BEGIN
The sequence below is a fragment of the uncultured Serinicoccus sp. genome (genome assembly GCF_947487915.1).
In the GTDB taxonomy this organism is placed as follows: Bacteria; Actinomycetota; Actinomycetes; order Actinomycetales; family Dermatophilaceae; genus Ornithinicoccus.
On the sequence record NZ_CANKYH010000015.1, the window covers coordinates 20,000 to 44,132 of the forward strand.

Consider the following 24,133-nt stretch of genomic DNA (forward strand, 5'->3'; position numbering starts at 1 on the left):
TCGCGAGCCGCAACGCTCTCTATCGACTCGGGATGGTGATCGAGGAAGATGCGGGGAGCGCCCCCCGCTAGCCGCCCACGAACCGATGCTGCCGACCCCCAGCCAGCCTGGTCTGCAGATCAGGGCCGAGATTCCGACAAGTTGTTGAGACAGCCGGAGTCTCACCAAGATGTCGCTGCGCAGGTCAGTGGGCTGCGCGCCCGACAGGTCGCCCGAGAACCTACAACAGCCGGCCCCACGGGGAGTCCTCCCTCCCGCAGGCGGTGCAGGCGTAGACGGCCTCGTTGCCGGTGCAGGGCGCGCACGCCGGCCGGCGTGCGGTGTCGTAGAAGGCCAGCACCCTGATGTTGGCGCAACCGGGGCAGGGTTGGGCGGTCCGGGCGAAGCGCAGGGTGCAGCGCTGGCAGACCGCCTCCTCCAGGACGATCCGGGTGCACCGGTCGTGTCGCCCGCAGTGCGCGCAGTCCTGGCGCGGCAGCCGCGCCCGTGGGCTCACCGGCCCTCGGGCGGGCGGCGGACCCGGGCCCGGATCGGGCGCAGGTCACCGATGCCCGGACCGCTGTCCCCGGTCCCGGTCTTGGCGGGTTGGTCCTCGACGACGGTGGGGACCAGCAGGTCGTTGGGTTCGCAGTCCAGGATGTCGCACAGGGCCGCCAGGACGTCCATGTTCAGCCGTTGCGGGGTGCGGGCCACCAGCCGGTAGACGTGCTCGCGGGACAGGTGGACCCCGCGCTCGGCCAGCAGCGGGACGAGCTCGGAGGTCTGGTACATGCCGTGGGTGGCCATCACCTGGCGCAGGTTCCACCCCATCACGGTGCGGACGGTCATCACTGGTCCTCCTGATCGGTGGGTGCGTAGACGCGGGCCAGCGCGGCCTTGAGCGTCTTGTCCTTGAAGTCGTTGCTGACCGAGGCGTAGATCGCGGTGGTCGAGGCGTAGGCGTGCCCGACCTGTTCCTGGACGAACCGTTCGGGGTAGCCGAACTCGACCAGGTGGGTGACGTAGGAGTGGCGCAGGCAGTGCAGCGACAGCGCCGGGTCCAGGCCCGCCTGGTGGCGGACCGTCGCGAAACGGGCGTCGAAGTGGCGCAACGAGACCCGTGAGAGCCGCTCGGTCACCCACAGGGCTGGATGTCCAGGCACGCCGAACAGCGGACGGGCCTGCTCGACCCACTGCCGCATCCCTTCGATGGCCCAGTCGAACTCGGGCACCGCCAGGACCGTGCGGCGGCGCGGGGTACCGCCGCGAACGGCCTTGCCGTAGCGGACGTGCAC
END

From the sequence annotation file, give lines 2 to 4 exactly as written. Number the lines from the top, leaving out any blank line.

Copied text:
In the GTDB taxonomy this organism is placed as follows: Bacteria; Actinomycetota; Actinomycetes; order Actinomycetales; family Dermatophilaceae; genus Ornithinicoccus.
On the sequence record NZ_CANKYH010000015.1, the window covers coordinates 20,000 to 44,132 of the forward strand.

Consider the following 24,133-nt stretch of genomic DNA (forward strand, 5'->3'; position numbering starts at 1 on the left):